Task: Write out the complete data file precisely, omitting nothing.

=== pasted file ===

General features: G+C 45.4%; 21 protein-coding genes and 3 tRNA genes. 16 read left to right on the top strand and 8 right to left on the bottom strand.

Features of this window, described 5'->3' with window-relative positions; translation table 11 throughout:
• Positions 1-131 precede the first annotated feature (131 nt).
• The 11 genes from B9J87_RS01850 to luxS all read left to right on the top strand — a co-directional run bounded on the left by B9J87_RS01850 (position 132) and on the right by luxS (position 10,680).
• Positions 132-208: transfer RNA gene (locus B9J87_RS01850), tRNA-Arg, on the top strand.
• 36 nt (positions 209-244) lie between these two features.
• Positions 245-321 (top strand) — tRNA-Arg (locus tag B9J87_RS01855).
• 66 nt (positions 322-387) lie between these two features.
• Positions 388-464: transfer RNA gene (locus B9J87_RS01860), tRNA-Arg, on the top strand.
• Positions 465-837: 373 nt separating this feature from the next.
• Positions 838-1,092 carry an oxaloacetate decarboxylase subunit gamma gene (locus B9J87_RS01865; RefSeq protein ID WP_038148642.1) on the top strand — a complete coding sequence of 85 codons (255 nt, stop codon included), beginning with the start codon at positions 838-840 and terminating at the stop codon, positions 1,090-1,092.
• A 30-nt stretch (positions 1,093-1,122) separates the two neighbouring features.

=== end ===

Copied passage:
General features: G+C 45.4%; 21 protein-coding genes and 3 tRNA genes. 16 read left to right on the top strand and 8 right to left on the bottom strand.

Features of this window, described 5'->3' with window-relative positions; translation table 11 throughout:
• Positions 1-131 precede the first annotated feature (131 nt).
• The 11 genes from B9J87_RS01850 to luxS all read left to right on the top strand — a co-directional run bounded on the left by B9J87_RS01850 (position 132) and on the right by luxS (position 10,680).
• Positions 132-208: transfer RNA gene (locus B9J87_RS01850), tRNA-Arg, on the top strand.
• 36 nt (positions 209-244) lie between these two features.
• Positions 245-321 (top strand) — tRNA-Arg (locus tag B9J87_RS01855).
• 66 nt (positions 322-387) lie between these two features.
• Positions 388-464: transfer RNA gene (locus B9J87_RS01860), tRNA-Arg, on the top strand.
• Positions 465-837: 373 nt separating this feature from the next.
• Positions 838-1,092 carry an oxaloacetate decarboxylase subunit gamma gene (locus B9J87_RS01865; RefSeq protein ID WP_038148642.1) on the top strand — a complete coding sequence of 85 codons (255 nt, stop codon included), beginning with the start codon at positions 838-840 and terminating at the stop codon, positions 1,090-1,092.
• A 30-nt stretch (positions 1,093-1,122) separates the two neighbouring features.